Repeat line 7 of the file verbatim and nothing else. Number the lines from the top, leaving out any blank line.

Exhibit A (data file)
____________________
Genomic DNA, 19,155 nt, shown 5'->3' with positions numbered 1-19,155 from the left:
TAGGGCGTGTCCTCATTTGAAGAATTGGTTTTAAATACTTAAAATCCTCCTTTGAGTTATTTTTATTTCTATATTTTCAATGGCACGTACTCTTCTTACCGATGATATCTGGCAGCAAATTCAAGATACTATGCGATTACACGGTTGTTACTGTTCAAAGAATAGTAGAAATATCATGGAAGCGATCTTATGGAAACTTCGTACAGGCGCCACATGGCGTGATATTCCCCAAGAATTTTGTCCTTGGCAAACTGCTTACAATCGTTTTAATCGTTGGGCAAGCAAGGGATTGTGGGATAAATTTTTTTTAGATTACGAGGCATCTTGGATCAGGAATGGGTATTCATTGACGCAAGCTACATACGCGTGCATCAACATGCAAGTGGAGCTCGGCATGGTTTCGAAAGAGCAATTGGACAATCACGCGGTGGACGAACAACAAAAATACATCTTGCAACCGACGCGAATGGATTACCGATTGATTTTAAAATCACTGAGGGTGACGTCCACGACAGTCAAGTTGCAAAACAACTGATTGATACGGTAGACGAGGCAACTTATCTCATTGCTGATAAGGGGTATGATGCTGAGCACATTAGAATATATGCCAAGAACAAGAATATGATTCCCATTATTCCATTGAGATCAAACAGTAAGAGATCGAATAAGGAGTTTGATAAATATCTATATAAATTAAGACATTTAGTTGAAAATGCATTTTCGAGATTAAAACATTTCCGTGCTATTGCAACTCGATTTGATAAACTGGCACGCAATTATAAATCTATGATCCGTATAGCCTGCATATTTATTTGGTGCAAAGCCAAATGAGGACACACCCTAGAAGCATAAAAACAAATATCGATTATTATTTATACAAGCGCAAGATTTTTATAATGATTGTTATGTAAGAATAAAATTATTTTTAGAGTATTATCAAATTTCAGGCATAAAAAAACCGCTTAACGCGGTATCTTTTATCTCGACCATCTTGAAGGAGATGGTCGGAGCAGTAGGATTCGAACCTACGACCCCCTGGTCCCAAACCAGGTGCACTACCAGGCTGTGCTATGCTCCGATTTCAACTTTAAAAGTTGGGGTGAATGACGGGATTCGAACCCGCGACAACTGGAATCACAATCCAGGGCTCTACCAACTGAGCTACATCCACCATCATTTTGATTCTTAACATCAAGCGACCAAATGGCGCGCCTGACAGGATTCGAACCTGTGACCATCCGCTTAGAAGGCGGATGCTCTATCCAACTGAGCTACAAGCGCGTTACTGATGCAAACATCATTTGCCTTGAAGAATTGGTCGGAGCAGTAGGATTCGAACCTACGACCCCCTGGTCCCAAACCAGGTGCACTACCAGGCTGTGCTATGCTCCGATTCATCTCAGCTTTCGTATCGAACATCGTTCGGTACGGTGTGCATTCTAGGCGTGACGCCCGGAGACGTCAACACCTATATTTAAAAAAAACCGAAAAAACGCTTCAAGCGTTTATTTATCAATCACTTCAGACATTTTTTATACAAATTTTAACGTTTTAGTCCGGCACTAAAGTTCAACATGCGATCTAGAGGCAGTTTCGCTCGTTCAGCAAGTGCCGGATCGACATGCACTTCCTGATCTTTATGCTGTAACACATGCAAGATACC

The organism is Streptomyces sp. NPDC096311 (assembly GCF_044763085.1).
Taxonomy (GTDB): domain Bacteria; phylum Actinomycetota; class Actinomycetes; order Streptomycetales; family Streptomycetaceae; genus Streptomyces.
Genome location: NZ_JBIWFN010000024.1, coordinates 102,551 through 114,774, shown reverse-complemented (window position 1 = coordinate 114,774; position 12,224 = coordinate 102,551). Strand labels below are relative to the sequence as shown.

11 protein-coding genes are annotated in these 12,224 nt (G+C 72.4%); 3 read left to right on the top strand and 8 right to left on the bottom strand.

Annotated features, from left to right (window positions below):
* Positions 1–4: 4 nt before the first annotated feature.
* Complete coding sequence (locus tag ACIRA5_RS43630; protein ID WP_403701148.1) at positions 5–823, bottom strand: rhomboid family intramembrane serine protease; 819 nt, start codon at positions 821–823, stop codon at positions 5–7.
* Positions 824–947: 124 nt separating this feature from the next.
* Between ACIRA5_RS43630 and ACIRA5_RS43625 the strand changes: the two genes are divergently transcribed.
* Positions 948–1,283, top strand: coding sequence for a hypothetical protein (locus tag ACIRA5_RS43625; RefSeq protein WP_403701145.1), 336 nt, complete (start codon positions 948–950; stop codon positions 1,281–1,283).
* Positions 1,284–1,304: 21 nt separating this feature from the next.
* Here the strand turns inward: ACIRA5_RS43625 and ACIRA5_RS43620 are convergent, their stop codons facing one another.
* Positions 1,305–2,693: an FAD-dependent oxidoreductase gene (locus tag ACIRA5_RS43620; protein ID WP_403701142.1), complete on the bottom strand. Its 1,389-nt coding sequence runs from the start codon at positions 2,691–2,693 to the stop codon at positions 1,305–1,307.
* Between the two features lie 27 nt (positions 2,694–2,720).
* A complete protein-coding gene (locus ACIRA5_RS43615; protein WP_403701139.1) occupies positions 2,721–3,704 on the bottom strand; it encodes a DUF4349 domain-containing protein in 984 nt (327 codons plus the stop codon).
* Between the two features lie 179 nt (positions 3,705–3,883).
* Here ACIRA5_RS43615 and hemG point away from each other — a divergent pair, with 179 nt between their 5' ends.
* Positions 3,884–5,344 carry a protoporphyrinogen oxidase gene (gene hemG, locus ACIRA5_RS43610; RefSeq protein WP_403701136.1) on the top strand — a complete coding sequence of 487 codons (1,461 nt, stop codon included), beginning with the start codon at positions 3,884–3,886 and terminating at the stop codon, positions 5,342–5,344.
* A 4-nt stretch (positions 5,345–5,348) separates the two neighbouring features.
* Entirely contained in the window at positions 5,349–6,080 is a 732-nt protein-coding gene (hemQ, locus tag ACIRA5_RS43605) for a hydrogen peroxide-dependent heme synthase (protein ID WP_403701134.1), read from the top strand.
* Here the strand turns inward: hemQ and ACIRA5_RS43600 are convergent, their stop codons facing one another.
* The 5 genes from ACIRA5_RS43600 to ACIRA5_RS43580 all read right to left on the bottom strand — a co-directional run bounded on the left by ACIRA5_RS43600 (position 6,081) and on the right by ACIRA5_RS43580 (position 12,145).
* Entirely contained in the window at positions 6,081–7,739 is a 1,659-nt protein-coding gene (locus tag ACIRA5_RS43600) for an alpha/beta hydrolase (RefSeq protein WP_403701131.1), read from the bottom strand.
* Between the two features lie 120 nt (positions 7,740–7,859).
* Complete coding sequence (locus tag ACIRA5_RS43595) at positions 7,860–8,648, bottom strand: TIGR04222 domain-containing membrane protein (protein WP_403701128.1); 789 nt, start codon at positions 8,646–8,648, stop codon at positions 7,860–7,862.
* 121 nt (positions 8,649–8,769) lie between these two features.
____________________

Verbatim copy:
Annotated features, from left to right (window positions below):